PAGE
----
Friday, July 29, 2011

Comparing online brokerages

Online brokerage accounts have made stock trading and investing accessible to more people.
When you’re ready to invest like a pro, make sure you consider the following factors so you choose the brokerage company that’s right for you.

Trades may be inexpensive, but online brokerages have come under fire for having a slew of hidden, unadvertised fees.
The American Customer Satisfaction Index reports that online brokerages’ fees are most likely to irritate consumers.

Customer satisfaction
Customer service and easy-to-use online interfaces can make up for the fees.
Charles Schwab topped the ACSI’s list for customer satisfaction of Internet brokerages. Fidelity Investments followed.
E-Trade performed the worst with customer satisfaction, but its rank in the annual report has improved over time.

Insuring investments
See if your brokerage product has insurance protection.
Insurance protection for brokerage products protects investors against insolvency of the financial institution, but it doesn't compensate for investment losses or bad investment decisions.
The Securities Investor Protection Corp., or SIPC, is the agency that reimburses investors with assets in bankrupt and financially troubled brokerage firms to a limit of $500,000 per customer, including a maximum of $250,000 for cash claims. Financial institutions may have insurance over and above the coverage it has as a member of the SIPC, but this also would only protect against insolvency.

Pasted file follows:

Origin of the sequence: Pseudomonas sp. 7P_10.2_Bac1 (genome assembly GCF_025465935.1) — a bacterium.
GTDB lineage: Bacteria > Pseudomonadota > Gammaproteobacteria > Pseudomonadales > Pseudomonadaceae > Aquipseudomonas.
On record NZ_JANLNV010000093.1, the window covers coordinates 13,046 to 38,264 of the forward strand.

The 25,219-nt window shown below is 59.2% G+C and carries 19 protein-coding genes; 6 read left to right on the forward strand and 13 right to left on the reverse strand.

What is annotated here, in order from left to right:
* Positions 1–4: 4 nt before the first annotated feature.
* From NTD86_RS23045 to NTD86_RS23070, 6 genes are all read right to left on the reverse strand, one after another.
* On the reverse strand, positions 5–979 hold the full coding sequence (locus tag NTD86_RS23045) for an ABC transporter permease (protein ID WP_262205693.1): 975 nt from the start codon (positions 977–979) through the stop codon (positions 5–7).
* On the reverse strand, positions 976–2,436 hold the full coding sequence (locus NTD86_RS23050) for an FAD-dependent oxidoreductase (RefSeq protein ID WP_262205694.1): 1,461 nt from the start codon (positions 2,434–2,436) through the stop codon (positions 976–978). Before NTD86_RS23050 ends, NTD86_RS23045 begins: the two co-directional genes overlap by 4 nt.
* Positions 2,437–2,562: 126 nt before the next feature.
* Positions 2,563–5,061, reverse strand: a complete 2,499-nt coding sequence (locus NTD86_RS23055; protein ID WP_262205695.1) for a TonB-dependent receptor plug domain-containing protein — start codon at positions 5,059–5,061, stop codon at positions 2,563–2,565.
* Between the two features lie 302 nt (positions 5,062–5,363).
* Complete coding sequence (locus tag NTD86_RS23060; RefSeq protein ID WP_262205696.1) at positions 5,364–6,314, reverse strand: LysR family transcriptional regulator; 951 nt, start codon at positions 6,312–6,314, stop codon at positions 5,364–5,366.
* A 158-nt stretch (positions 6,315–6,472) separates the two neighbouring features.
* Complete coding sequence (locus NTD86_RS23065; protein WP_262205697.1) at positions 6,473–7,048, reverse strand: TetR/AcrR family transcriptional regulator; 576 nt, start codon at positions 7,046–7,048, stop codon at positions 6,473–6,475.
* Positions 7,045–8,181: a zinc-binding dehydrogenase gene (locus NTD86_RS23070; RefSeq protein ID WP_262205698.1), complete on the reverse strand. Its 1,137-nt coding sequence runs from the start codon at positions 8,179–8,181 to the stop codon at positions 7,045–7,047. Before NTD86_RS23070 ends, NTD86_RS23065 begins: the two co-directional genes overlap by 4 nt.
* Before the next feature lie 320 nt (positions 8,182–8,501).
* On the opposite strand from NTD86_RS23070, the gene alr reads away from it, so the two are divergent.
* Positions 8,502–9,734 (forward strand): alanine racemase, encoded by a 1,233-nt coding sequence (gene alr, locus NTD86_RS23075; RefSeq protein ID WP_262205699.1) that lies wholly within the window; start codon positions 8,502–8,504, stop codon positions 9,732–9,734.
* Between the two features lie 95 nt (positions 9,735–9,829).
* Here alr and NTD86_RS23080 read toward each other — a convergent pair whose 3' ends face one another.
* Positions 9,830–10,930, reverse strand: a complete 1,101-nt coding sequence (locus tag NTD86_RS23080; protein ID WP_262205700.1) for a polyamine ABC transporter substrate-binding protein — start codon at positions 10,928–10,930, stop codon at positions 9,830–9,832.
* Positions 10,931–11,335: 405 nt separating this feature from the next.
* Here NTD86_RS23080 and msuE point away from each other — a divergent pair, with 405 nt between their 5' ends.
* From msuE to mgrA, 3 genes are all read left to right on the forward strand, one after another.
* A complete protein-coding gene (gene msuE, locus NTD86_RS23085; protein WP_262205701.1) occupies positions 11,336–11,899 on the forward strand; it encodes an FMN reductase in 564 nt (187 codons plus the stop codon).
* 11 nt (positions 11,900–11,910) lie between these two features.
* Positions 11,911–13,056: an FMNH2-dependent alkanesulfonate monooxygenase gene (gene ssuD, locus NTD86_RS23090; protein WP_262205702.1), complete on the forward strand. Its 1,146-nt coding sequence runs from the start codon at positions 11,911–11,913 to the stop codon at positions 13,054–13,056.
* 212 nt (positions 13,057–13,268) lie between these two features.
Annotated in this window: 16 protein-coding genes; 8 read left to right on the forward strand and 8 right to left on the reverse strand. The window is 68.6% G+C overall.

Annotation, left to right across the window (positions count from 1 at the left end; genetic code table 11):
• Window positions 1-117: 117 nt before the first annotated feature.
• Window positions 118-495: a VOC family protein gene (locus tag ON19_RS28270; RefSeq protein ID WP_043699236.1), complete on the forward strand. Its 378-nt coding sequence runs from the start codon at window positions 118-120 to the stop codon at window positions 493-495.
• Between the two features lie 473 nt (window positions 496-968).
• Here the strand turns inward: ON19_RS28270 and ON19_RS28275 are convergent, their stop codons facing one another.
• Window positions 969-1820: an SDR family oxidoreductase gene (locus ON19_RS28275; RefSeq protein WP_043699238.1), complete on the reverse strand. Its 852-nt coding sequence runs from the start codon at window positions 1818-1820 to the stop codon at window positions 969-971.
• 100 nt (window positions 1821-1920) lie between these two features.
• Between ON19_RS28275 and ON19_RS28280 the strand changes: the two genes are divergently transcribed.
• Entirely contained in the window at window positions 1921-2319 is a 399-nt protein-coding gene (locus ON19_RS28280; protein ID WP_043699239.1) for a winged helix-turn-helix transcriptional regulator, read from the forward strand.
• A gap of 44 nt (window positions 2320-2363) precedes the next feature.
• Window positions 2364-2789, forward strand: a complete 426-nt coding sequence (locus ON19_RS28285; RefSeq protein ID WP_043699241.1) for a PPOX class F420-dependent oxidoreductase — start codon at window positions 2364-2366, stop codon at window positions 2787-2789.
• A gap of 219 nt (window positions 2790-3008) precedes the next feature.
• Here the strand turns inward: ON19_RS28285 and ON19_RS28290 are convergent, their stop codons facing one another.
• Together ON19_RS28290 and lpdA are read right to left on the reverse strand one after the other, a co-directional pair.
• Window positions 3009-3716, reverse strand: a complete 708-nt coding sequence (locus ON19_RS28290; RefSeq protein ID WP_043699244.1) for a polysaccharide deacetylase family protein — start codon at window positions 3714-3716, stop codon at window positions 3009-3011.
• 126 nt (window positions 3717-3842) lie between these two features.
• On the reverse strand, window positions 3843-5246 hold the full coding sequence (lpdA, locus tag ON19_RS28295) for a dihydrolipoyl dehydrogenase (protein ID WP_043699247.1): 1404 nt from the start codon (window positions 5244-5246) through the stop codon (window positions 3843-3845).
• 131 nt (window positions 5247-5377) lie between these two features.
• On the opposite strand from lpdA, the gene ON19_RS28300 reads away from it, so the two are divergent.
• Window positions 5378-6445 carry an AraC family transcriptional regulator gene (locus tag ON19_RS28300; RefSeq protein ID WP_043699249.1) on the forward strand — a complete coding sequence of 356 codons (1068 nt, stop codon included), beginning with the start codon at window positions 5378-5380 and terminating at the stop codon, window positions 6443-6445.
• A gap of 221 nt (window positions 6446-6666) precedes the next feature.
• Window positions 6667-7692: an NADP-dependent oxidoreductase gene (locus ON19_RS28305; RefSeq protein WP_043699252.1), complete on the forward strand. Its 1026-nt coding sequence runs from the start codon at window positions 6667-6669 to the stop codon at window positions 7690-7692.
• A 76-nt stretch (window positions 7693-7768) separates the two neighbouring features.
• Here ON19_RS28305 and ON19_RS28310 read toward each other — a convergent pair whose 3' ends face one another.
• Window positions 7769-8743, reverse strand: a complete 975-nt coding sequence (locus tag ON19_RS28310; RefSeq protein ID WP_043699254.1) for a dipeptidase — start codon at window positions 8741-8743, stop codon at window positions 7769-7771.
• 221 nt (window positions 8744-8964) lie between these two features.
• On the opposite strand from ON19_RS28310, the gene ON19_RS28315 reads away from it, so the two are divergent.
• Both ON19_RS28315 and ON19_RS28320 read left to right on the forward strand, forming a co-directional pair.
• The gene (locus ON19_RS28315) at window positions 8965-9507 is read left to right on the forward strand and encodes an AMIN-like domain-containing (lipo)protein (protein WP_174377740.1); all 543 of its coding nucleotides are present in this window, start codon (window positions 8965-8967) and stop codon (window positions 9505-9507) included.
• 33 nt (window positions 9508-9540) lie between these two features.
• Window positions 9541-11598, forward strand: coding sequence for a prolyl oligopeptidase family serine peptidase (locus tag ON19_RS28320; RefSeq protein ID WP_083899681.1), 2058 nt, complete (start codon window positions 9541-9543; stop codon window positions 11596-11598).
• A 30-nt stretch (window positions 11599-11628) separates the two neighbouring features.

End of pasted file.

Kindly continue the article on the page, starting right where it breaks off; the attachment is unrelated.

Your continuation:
Regardless of the brokerage company you choose, remember that you can consult with a fee-only financial adviser to ensure that you’re comfortable with what you’ve invested in and the risks you face with your investments.

Friday, July 22, 2011

3 shortcuts for low maintenance investing

Brokerage Accounts:
How to automate investing
Investing doesn’t have to be complicated, and the beauty of mutual funds is that they simplify investing.
Below are the pros and cons of target-date funds, index funds and lifestyle funds, popular shortcut plans that let investors earn yields without constantly tweaking their portfolios.

1) Target-date funds
The target-date fund is named by its retirement year, or the year you plan to start withdrawing money from the fund. As the date nears, the fund’s asset allocation shifts to become more conservative, and adjustments happen automatically.

These funds can charge high fees, so try to find a fund with an expense ratio of 1 percent or less. They also tend to be light on international stocks. The typical target-date fund has about 20 percent invested overseas, but aim for 30 percent or even more. There are an increasing amount of good foreign businesses, and you don’t want to limit your portfolio’s growth by not having much exposure to foreign stocks.

2) Lifestyle fund
Also known as asset allocation funds, lifestyle funds offer a conservative, moderate, balanced or aggressive investing approach.

These funds let investors choose funds based on their own risk-and-return preference, and they offer broad diversification in one fund.

Investors must remember to adjust these funds, but they don’t have to tweak them too often. It may be a matter of scaling down aggressive investments every 10 or 15 years.

 3) Index fund
An index fund follows a particular market index, such as Standard & Poor’s 500.
This breed of mutual funds is typically inexpensive because investors aren’t paying for a fund manager.
Without a manger actively moving money into well-performing sectors, though, investors may not be pleased to see index funds passively following the market, both up and down.

Not all index funds are diversified, so make sure your index fund is broad enough, and don’t buy an index fund for a specific industry group.